Butterflies are not just beautiful, they are important for our future: without them and fellow pollinators like bees, hoverflies and other insects, there will be no food. That was one of the key messages Max and Christine Maughan shared in our November Wildlife Talk, ‘Gardening for Butterflies’.
The total area of gardens in the UK is greater than all nature reserves combined, so gardens that offer sources of pollen and nectar are a vital resource, and the increasing number of front gardens being paved for parking mean we should actively plant the rest to encourage butterflies and other insects.
Supported by many of Christine’s images, we learned about the many butterfly species we can attract to our gardens through the year: overwintering Red Admirals and Brimstones early in the year; Holly Blues and Orange Tips in the spring; the ‘Whites’ (Large, Small and Green-veined); the Skippers (Large, Small and Essex); the summer ‘Browns’ (Meadow Brown, Gatekeeper and Ringlet), and the beautiful Small Coppers and Common Blues. Each year in their Derby garden and allotment, Max and Christine record up to 18 different species.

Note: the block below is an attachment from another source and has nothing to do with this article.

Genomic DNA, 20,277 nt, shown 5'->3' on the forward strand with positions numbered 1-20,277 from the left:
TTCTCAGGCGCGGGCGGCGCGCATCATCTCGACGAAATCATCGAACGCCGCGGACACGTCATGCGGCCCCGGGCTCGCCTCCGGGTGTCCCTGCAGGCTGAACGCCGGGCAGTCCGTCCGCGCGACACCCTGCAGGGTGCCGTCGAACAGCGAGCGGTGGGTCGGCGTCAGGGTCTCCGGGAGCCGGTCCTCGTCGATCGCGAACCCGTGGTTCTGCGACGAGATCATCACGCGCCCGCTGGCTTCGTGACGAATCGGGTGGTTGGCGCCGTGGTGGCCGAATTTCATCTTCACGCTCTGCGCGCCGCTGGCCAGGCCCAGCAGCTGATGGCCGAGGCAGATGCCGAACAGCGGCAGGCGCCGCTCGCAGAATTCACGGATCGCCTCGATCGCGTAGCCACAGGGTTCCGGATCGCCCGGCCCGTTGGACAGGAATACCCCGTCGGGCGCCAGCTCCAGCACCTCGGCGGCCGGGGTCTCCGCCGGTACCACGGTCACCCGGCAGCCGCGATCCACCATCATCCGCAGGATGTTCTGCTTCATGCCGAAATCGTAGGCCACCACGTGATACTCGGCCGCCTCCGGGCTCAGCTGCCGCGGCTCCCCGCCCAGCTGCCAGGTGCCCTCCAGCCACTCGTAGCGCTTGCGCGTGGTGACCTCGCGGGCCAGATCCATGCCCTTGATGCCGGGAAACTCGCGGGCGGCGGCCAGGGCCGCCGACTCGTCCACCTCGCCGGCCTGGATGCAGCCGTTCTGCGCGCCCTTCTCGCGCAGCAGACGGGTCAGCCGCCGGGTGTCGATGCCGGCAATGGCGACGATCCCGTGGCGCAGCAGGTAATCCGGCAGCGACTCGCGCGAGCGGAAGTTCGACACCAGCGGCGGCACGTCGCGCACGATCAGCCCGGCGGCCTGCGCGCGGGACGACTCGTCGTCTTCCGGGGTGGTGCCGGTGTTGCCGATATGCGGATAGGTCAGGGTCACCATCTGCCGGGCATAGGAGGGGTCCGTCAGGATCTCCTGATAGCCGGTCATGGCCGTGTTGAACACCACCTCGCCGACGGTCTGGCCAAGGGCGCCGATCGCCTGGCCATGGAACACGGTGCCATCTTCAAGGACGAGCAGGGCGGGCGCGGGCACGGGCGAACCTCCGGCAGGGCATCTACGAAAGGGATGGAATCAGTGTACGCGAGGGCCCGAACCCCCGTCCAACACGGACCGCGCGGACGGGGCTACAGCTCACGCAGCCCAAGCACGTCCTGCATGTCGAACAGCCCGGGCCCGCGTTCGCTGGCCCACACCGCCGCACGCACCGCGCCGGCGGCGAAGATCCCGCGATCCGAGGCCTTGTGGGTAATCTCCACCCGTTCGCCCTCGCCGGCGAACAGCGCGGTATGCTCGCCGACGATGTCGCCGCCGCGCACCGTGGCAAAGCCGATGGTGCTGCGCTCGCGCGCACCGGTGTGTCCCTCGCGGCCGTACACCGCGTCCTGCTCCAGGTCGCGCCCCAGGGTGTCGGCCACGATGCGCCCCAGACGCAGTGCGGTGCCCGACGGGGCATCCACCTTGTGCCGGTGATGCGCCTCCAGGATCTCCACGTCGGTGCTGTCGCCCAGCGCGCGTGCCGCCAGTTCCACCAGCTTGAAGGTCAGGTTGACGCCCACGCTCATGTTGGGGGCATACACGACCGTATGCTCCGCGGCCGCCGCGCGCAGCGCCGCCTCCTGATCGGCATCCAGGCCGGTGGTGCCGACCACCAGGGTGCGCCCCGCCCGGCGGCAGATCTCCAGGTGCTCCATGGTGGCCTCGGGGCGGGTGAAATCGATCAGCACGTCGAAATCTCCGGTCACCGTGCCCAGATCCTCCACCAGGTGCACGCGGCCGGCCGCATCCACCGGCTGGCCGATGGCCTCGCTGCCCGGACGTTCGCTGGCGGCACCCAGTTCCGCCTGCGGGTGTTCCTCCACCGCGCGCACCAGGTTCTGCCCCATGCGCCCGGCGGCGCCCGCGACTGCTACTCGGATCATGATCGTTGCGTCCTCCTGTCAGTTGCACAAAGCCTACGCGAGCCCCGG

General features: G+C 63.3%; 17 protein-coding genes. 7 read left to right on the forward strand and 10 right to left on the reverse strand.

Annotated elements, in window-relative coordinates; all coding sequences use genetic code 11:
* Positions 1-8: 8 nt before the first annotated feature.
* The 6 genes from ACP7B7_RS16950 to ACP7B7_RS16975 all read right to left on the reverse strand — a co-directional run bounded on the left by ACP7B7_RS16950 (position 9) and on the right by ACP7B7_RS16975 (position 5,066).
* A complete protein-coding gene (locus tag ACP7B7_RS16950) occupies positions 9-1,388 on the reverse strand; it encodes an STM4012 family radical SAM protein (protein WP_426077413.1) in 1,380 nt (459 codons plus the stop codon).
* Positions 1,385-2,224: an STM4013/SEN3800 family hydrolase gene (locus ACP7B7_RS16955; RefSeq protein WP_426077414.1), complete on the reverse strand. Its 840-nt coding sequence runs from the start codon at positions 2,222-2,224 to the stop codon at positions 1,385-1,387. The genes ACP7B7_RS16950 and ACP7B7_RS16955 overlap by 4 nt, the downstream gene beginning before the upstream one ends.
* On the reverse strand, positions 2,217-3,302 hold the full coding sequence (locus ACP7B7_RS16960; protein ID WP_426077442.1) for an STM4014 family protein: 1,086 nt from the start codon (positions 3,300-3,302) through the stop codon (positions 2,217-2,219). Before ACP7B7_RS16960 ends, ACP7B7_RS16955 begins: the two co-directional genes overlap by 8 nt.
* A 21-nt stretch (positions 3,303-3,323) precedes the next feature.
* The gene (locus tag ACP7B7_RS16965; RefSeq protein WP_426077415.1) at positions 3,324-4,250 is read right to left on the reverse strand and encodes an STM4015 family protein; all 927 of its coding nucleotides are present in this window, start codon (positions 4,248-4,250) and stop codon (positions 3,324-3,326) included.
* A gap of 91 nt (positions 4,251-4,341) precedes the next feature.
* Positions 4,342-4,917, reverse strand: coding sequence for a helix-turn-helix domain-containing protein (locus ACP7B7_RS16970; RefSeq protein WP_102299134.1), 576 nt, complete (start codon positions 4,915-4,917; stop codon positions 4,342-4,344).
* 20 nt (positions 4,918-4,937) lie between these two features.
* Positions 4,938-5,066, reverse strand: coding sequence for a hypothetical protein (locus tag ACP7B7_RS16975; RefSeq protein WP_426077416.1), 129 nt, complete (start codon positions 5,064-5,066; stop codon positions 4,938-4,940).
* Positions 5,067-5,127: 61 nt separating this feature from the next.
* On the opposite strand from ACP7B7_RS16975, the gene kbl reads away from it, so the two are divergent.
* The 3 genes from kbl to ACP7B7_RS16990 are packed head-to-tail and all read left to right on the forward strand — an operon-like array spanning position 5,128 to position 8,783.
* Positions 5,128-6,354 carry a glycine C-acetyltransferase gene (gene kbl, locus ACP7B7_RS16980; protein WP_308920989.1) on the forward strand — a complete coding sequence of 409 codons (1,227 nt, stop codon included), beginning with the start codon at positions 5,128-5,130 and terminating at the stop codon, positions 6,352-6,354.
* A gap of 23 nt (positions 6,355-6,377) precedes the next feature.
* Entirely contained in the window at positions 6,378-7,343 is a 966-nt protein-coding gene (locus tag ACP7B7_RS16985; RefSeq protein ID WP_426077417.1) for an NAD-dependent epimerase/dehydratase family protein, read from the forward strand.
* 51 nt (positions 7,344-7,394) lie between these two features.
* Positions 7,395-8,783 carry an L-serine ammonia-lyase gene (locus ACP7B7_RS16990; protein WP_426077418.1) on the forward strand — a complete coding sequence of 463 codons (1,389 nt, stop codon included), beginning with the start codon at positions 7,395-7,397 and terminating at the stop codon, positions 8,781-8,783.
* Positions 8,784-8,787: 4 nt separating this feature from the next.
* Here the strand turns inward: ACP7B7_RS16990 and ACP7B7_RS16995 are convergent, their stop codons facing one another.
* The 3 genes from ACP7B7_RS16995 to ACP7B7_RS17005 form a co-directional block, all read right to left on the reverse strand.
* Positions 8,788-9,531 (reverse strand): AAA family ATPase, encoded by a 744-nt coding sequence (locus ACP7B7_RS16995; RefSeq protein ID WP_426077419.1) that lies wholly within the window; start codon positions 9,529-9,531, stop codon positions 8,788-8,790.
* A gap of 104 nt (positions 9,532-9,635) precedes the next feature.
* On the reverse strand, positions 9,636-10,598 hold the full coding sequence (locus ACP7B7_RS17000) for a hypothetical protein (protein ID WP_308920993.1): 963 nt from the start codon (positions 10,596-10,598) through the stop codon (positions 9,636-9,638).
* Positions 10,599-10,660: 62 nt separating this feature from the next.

But what to plant and grow? Scent, colour and open flowers are key, and Max and Christine described some of the many garden cultivars and wildflowers we can all grow, to give a flowering season from late winter to late autumn that, with a little effort, will attract butterflies and many other insects into our gardens.
Thanks to Max and Christine for a thoroughly entertaining and informative talk.
Join us on Thursday 2nd December for ‘On safari in South Africa’ with Barbara Myer
For full details of the talks programme, and how to join us, please go to www.southnottswildlife.org.uk/content/?page_id=234